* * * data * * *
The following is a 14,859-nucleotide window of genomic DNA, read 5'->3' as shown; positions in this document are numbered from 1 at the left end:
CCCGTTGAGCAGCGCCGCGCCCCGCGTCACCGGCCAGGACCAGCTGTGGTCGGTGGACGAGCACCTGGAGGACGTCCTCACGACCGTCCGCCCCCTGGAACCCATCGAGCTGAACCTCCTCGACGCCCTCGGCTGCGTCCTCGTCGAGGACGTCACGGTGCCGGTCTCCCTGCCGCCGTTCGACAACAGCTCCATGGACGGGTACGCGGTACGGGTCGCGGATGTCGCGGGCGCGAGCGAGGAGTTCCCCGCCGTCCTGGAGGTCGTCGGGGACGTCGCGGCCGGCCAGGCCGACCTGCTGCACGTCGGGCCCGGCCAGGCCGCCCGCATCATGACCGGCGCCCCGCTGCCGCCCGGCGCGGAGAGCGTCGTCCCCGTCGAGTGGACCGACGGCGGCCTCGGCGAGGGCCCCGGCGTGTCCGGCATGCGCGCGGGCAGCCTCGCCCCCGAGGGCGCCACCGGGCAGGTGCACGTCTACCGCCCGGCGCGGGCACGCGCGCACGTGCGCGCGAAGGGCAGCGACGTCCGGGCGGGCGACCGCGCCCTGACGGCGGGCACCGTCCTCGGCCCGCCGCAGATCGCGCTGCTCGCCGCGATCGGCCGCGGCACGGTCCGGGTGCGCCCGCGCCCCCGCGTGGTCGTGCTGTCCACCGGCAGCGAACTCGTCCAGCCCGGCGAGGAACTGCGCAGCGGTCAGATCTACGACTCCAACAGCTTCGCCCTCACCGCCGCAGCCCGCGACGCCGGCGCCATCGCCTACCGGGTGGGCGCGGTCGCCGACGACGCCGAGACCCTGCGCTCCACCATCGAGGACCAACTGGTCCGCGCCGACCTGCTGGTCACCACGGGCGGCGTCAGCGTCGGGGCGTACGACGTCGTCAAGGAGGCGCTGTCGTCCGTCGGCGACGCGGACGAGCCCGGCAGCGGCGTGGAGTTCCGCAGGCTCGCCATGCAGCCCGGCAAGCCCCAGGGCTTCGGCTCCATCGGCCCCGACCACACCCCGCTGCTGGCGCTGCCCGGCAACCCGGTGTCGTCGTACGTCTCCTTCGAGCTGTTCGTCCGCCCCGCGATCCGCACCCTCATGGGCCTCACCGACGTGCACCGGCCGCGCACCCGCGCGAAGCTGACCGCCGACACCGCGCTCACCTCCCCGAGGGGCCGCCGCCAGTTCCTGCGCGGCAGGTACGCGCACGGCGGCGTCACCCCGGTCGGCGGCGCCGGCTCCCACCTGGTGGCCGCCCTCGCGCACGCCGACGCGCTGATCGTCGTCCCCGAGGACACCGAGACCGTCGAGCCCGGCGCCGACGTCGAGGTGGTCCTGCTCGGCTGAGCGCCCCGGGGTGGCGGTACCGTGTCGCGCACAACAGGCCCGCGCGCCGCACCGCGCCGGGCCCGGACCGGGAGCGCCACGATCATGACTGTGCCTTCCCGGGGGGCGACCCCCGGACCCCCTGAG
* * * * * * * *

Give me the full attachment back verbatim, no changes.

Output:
The following is a 14,859-nucleotide window of genomic DNA, read 5'->3' as shown; positions in this document are numbered from 1 at the left end:
CCCGTTGAGCAGCGCCGCGCCCCGCGTCACCGGCCAGGACCAGCTGTGGTCGGTGGACGAGCACCTGGAGGACGTCCTCACGACCGTCCGCCCCCTGGAACCCATCGAGCTGAACCTCCTCGACGCCCTCGGCTGCGTCCTCGTCGAGGACGTCACGGTGCCGGTCTCCCTGCCGCCGTTCGACAACAGCTCCATGGACGGGTACGCGGTACGGGTCGCGGATGTCGCGGGCGCGAGCGAGGAGTTCCCCGCCGTCCTGGAGGTCGTCGGGGACGTCGCGGCCGGCCAGGCCGACCTGCTGCACGTCGGGCCCGGCCAGGCCGCCCGCATCATGACCGGCGCCCCGCTGCCGCCCGGCGCGGAGAGCGTCGTCCCCGTCGAGTGGACCGACGGCGGCCTCGGCGAGGGCCCCGGCGTGTCCGGCATGCGCGCGGGCAGCCTCGCCCCCGAGGGCGCCACCGGGCAGGTGCACGTCTACCGCCCGGCGCGGGCACGCGCGCACGTGCGCGCGAAGGGCAGCGACGTCCGGGCGGGCGACCGCGCCCTGACGGCGGGCACCGTCCTCGGCCCGCCGCAGATCGCGCTGCTCGCCGCGATCGGCCGCGGCACGGTCCGGGTGCGCCCGCGCCCCCGCGTGGTCGTGCTGTCCACCGGCAGCGAACTCGTCCAGCCCGGCGAGGAACTGCGCAGCGGTCAGATCTACGACTCCAACAGCTTCGCCCTCACCGCCGCAGCCCGCGACGCCGGCGCCATCGCCTACCGGGTGGGCGCGGTCGCCGACGACGCCGAGACCCTGCGCTCCACCATCGAGGACCAACTGGTCCGCGCCGACCTGCTGGTCACCACGGGCGGCGTCAGCGTCGGGGCGTACGACGTCGTCAAGGAGGCGCTGTCGTCCGTCGGCGACGCGGACGAGCCCGGCAGCGGCGTGGAGTTCCGCAGGCTCGCCATGCAGCCCGGCAAGCCCCAGGGCTTCGGCTCCATCGGCCCCGACCACACCCCGCTGCTGGCGCTGCCCGGCAACCCGGTGTCGTCGTACGTCTCCTTCGAGCTGTTCGTCCGCCCCGCGATCCGCACCCTCATGGGCCTCACCGACGTGCACCGGCCGCGCACCCGCGCGAAGCTGACCGCCGACACCGCGCTCACCTCCCCGAGGGGCCGCCGCCAGTTCCTGCGCGGCAGGTACGCGCACGGCGGCGTCACCCCGGTCGGCGGCGCCGGCTCCCACCTGGTGGCCGCCCTCGCGCACGCCGACGCGCTGATCGTCGTCCCCGAGGACACCGAGACCGTCGAGCCCGGCGCCGACGTCGAGGTGGTCCTGCTCGGCTGAGCGCCCCGGGGTGGCGGTACCGTGTCGCGCACAACAGGCCCGCGCGCCGCACCGCGCCGGGCCCGGACCGGGAGCGCCACGATCATGACTGTGCCTTCCCGGGGGGCGACCCCCGGACCCCCTGAG